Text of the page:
Salmonella Outbreak a Serious Reminder to Properly Handle, Cook Poultry
At least 56 cases in Washington linked to Foster Farms-produced chicken since last June
OLYMPIA – An outbreak of Salmonella illnesses linked to chicken in Washington and some other states is a reminder that all poultry products carry the risk of contamination. Preparing and cooking chicken properly makes it safe to eat.
Since last June, at least 56 people in Washington got sick due to a specific strain of Salmonella Heidelberg. This outbreak has been linked to chicken produced in Foster Farms plants in Washington and California. Fifteen people sickened in Washington were hospitalized; no deaths are known to be linked to this outbreak.
Salmonella is a common cause of foodborne illness, accounting for 600-800 reports of illness in Washington each year. There are many sources of Salmonella bacteria, but poultry is a common source. Salmonella in raw chicken is not limited to any one brand. The U.S. Department of Agriculture allows the sale of raw poultry that contains Salmonella, so the bacteria may be in all brands. In most cases of Salmonella illness, known as salmonellosis, a source is not identified.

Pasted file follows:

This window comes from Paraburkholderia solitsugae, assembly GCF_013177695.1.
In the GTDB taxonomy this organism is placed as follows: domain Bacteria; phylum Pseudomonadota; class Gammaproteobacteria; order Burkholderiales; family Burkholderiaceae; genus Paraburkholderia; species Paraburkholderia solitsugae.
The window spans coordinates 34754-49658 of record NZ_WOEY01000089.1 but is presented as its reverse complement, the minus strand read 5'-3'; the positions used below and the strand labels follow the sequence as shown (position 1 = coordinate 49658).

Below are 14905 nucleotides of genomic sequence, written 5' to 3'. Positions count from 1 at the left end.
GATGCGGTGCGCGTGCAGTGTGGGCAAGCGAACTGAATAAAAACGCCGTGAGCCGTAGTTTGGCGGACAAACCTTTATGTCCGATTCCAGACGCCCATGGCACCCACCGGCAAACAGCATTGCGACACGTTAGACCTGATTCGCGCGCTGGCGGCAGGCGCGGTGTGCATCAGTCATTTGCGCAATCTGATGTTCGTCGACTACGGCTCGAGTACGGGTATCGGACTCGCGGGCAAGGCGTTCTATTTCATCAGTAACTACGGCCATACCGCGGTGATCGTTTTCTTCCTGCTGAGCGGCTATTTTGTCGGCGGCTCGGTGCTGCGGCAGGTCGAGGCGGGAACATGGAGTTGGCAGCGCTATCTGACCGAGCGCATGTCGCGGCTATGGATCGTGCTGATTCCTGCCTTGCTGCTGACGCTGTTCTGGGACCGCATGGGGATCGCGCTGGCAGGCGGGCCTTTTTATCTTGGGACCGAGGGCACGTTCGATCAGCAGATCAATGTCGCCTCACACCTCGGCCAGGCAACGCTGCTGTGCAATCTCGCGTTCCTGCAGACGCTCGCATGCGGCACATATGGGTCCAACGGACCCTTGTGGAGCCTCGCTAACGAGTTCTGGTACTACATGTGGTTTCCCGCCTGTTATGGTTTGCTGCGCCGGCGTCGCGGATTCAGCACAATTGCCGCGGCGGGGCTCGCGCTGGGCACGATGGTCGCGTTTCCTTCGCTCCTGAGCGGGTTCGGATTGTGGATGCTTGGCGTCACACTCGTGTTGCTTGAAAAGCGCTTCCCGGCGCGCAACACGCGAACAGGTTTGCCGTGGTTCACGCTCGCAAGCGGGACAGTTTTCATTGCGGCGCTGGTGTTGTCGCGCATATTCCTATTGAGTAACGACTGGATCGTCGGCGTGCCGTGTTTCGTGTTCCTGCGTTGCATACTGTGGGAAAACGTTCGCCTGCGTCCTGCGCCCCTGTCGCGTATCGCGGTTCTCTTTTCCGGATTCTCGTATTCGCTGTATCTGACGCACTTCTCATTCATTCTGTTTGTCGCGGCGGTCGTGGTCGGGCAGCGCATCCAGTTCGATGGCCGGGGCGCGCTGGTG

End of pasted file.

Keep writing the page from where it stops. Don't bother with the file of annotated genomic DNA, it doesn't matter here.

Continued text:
Symptoms of Salmonella illness usually include diarrhea, fever and stomach cramps. The symptoms usually begin one to three days after exposure, and the illness usually lasts four to seven days.
Most people recover on their own without medical treatment. Some people do need medical care. Serious infections can occur, particularly in the very young, the elderly and in people who have a weakened immune system. People who have severe symptoms such as bloody or long-lasting diarrhea should contact their health care provider.
Each year, thousands of Washington residents become sick because of food that is prepared in an unsafe manner. Follow these precautions to help prevent food-borne illness from poultry:
· Keep raw poultry separate from other foods (especially fruits and vegetables) in your shopping cart, grocery bags, and refrigerator. Put poultry into a plastic bag to prevent drips that may contaminate other food.
· Be careful not to let drippings from poultry, packaging, cutting boards, or utensils, contaminate dishes or other surfaces in your kitchen. Cross-contamination can be a source of illness for anyone, even people who don’t eat poultry.
· Always wash your hands after handling poultry.
· Use warm water, soap and paper towels for hands and a mild bleach (1 teaspoon bleach per gallon of water) solution to sanitize utensils, cutting surfaces, and counter-tops.
· Keep raw poultry and anything it comes in contact with separated from other foods.
· Be sure poultry is thawed before cooking. Frozen or partially frozen meat is easy to under cook.
· Cook poultry to 165 degrees F.